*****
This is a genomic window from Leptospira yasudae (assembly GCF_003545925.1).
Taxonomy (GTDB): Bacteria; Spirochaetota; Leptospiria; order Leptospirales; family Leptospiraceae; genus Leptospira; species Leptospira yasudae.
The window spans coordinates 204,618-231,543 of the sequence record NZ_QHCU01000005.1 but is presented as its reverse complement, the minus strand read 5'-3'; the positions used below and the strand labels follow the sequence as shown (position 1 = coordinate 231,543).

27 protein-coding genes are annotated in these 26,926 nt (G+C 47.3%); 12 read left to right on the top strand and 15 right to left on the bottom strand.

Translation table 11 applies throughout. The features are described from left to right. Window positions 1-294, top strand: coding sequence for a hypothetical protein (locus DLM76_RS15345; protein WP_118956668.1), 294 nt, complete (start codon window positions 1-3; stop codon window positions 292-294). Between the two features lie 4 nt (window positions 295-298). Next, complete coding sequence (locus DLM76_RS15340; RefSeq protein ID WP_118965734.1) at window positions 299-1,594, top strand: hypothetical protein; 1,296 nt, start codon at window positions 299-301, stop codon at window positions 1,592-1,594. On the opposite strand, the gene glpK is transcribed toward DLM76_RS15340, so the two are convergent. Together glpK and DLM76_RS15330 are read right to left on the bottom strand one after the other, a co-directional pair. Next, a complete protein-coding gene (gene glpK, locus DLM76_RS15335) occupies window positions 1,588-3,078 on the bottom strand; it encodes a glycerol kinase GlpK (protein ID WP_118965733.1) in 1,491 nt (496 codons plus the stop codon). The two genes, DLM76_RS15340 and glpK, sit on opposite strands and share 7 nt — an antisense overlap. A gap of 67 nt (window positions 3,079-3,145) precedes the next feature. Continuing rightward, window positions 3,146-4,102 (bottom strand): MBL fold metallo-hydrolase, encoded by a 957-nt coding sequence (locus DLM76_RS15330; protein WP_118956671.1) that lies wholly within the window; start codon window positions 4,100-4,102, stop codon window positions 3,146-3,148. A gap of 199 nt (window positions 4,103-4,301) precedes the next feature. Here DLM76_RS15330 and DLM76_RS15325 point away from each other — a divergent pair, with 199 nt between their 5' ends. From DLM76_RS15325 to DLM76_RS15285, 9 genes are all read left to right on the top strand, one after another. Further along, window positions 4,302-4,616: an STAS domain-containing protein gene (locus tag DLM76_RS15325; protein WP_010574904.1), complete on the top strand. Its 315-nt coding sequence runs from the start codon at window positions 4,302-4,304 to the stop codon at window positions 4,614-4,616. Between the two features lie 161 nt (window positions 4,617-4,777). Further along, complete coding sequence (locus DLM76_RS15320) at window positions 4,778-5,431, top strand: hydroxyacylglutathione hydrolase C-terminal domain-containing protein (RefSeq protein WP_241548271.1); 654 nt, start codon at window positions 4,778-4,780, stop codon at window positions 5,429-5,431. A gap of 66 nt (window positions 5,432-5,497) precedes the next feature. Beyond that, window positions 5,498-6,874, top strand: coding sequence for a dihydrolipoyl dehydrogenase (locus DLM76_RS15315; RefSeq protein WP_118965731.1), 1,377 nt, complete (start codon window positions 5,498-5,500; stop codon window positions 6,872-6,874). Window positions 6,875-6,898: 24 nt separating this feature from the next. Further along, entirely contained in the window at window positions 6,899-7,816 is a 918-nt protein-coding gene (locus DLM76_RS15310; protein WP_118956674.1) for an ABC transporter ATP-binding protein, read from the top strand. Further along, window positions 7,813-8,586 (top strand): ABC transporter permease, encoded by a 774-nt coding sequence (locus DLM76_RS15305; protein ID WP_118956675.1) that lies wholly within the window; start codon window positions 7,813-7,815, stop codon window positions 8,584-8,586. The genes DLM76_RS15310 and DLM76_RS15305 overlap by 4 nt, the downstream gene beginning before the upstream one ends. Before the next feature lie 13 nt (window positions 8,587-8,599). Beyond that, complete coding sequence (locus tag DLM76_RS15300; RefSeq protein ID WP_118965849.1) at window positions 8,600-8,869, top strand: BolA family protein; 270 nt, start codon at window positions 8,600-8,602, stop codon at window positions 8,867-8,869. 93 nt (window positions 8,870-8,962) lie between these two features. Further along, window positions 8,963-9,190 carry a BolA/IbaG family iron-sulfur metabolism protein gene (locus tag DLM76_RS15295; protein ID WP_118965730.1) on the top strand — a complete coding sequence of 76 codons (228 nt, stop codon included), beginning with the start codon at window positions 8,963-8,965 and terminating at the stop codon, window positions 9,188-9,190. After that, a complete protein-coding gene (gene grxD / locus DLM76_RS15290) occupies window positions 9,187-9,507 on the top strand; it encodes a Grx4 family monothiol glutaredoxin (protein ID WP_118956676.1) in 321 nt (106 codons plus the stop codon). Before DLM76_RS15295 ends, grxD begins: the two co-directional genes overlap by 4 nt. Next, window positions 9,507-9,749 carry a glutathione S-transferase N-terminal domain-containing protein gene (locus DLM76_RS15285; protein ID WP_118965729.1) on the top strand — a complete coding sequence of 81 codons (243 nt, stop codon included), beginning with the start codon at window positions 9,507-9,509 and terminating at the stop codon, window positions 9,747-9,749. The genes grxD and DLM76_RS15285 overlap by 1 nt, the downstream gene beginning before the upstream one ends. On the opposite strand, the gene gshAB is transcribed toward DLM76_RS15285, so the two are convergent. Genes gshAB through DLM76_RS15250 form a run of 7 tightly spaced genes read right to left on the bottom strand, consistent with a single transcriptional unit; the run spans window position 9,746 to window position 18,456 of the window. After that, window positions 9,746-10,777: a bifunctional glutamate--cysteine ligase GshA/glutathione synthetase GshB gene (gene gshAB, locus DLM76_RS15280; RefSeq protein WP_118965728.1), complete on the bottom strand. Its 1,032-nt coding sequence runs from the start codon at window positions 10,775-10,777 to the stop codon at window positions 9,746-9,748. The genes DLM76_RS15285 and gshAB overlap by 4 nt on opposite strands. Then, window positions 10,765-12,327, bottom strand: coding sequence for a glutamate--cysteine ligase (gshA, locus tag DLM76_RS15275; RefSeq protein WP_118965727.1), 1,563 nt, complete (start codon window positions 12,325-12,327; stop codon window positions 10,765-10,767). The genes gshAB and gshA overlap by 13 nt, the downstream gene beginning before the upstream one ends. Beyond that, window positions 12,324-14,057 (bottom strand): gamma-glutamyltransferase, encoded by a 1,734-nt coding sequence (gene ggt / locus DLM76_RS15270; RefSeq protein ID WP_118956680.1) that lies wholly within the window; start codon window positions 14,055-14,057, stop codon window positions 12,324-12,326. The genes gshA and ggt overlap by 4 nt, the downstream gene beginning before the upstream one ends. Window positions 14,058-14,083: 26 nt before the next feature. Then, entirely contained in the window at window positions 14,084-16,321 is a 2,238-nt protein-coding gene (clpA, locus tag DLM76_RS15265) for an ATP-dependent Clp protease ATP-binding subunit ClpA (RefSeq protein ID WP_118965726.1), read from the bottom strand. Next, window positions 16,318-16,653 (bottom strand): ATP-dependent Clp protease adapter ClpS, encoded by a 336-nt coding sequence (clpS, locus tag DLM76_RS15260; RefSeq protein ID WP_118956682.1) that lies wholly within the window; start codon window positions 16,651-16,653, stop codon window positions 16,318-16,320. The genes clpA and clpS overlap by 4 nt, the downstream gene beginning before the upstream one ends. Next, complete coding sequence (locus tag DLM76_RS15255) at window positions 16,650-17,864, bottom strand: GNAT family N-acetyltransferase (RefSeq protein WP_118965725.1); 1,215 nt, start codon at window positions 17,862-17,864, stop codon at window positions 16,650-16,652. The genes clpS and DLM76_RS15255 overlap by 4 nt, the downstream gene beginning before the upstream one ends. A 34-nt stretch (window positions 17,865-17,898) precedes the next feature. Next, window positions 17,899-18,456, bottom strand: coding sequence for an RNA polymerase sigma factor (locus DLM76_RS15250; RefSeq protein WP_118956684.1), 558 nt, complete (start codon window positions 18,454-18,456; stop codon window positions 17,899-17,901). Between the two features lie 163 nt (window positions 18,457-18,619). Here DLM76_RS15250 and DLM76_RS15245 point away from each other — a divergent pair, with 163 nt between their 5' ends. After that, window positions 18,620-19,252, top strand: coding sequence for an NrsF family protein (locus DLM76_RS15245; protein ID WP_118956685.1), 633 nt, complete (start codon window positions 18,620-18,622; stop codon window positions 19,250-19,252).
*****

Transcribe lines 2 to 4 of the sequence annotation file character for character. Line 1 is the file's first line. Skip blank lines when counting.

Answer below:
Taxonomy (GTDB): Bacteria; Spirochaetota; Leptospiria; order Leptospirales; family Leptospiraceae; genus Leptospira; species Leptospira yasudae.
The window spans coordinates 204,618-231,543 of the sequence record NZ_QHCU01000005.1 but is presented as its reverse complement, the minus strand read 5'-3'; the positions used below and the strand labels follow the sequence as shown (position 1 = coordinate 231,543).

27 protein-coding genes are annotated in these 26,926 nt (G+C 47.3%); 12 read left to right on the top strand and 15 right to left on the bottom strand.